The two leaders spent most of their meeting at the Peace Palace discussing human rights, said Ben Rhodes, U.S. deputy national security adviser.
Rhodes, who agreed with the characterization the meeting was "tense," said Obama began the meeting "by expressing that his trip to Burma [now known as Myanmar] demonstrated the positive benefits that flow from countries moving down the path of political reform and increasing respect for human rights."
Obama highlighted the need for fair and free elections in Cambodia, as well as the need for the release of political prisoners, highlighting the case of a radio broadcaster sentenced to prison for something he said on-air, Rhodes told reporters.
"He said that those types of issues are an impediment to the United States and Cambodia developing a deeper bilateral relationship," Rhodes said of Obama's discussions with Hun Sen.
After the meeting Obama joined other regional leaders for the U.S.-ASEAN summit. ASEAN, or the Association of Southeast Asian Nations, is a 10-nation group that includes Myanmar and Thailand.
Cambodia is the final leg of Obama's three-country tour that started in Thailand then progressed to Myanmar.
In Yangon, Myanmar, Obama said the road to democracy is marked by challenges but what is happening in Myanmar is an example for the world.
"I stand here with confidence that something is happening in this country that cannot be reversed, and the will of the people can lift up this nation and set a great example for the world," Obama, the first U.S. president to visit Myanmar, told about 1,500 people at the University of Yangon. "And you will have in the United States of America a partner on that long journey."
He spoke of the "dramatic transition" that began 18 months ago after Myanmar held popular elections after being ruled by a military junta for decades.
"Under President Thein Sein, the desire for change has been met by an agenda for reform," Obama said, including a civilian-led government, prisoners of conscience released and the once-banned National League for Democracy standing in an election in which once-jailed dissident and political activist Aung San Suu Kyi was elected.
"So today, I've come to keep my promise and extend the hand of friendship," Obama said. "America now has an ambassador in [Yangon, formerly Rangoon], sanctions have been eased and we will help rebuild an economy that can offer opportunity for its people, and serve as an engine of growth for the world."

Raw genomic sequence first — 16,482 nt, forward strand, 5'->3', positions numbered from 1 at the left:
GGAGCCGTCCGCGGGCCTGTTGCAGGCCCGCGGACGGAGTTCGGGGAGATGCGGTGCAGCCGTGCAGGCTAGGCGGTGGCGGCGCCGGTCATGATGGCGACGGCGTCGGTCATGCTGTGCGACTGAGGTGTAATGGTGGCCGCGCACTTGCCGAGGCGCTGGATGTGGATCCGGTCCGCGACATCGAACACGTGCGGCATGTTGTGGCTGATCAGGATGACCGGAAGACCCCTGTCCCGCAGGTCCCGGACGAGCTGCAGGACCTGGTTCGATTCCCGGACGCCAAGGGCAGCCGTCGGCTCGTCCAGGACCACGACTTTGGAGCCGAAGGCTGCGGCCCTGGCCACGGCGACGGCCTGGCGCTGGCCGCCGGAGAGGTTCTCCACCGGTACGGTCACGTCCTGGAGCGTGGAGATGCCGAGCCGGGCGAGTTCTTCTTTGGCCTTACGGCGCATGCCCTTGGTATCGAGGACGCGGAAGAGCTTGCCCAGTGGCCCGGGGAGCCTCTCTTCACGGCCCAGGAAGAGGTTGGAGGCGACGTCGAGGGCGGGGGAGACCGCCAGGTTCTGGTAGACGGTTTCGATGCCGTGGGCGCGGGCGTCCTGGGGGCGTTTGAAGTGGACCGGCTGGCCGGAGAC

"But this remarkable journey has just begun, and has much further to go," he said. "The flickers of progress that we have seen must not be extinguished -- they must be strengthened; they must become a shining North Star for all this nation's people."
While in Myanmar, Obama met with activist Aung San Suu Kyi, an opposition lawmaker who was under house arrest for nearly 16 years before her release. Her party, the National League for Democracy, had been outlawed before being allowed to stand for elections. Suu Kyi won the Nobel Peace Prize while under house arrest.
Obama had bilateral discussions with Thein Sein, saying afterward "[We] think a process of democratic and economic reform here in Myanmar that has been begun by the president is one that can lead to incredible development opportunities."
He said he shared with Thein Sein the U.S. belief the process of reform is one that will move the country toward fulfilling "the incredible potential of this beautiful country," adding he looked forward to the visit and hoped to return "sometime in the future."
Speaking in Burmese, Thein Sein said while the past two decades had seen "some disappointments and obstacles in our diplomatic relations," the work of Obama and U.S. Secretary of State Hillary Clinton have helped bilateral relations to progress. He said he would like to "indicate our commitment to strengthening bilateral relations in the years to come," and that the two leaders had "reached agreements on the development of democracy in Myanmar."
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